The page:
Join Date: Nov 2008
Location: Deale, MD
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Re: Cleating the Sheets...
But keep in mind that cam cleats are mostly limited to securing sheets in smaller boats, up to about 20' or a little larger. At 26', the loads on your sheets are getting high and the small bolts used to secure cam cleats may not be up to the job. Of course, with 4 or 5 wraps on the winch, there isn't that much load on the cleat.
We have self tailing jib winches and never use the horn cleat sitting next to the drum. But on our last boat, we had standard winches and cleated them on a horn cleat.
The first statement, without reading the sentence that follows, could be misleading. The cam cleat should be holding no more than the hand tailing load; less than 50 pounds. I have used cam cleats on big boats with loads well over 2 tons without difficulty. My current jib winch loads over 1500 pounds when driving hard and a cam cleat holds with light pressure if there are 4 turns on the winch.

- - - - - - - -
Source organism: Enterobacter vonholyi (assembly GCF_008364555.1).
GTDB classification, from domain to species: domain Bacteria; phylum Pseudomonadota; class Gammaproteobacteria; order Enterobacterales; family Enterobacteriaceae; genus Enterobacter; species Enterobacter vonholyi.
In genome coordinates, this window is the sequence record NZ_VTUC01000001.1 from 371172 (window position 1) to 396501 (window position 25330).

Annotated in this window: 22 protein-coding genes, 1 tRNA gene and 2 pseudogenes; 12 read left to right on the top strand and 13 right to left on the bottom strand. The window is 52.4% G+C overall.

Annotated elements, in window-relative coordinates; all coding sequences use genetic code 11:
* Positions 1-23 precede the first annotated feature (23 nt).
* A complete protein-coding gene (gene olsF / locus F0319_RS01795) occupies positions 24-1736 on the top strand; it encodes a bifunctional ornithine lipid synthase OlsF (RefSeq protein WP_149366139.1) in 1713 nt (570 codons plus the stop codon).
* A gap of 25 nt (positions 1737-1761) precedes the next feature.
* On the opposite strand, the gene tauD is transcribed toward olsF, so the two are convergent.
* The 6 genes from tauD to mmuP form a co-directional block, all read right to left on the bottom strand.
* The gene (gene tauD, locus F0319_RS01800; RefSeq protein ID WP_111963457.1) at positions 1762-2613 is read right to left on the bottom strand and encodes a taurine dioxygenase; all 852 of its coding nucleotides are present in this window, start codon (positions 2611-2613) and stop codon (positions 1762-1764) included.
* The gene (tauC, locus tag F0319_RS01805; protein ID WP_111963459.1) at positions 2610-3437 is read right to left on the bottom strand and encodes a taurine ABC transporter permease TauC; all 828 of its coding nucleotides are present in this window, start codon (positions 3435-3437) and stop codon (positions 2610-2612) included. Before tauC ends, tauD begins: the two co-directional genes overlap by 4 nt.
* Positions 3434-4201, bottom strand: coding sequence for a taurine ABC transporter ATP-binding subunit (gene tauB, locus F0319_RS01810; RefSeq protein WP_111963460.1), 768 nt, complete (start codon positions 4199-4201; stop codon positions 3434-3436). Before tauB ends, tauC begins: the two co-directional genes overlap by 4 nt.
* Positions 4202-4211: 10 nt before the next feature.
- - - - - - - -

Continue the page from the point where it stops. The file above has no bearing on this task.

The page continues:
As for self tailers, if driving a boat hard in gusty conditions, the line should not stay in the tailer; it takes too long to release and can jam up if the tail washes overboard. At least this is true for multihulls and tender boats, and larger boats that lack the crew to keep a hand on each sheet. A cam cleat is good for this.
(when asked how he reached the starting holds on a difficult rock climbing problem that clearly favored taller climbers - he was perhaps 5'5")
"Well, I just climb up to them."
by Joe Brown, English rock climber
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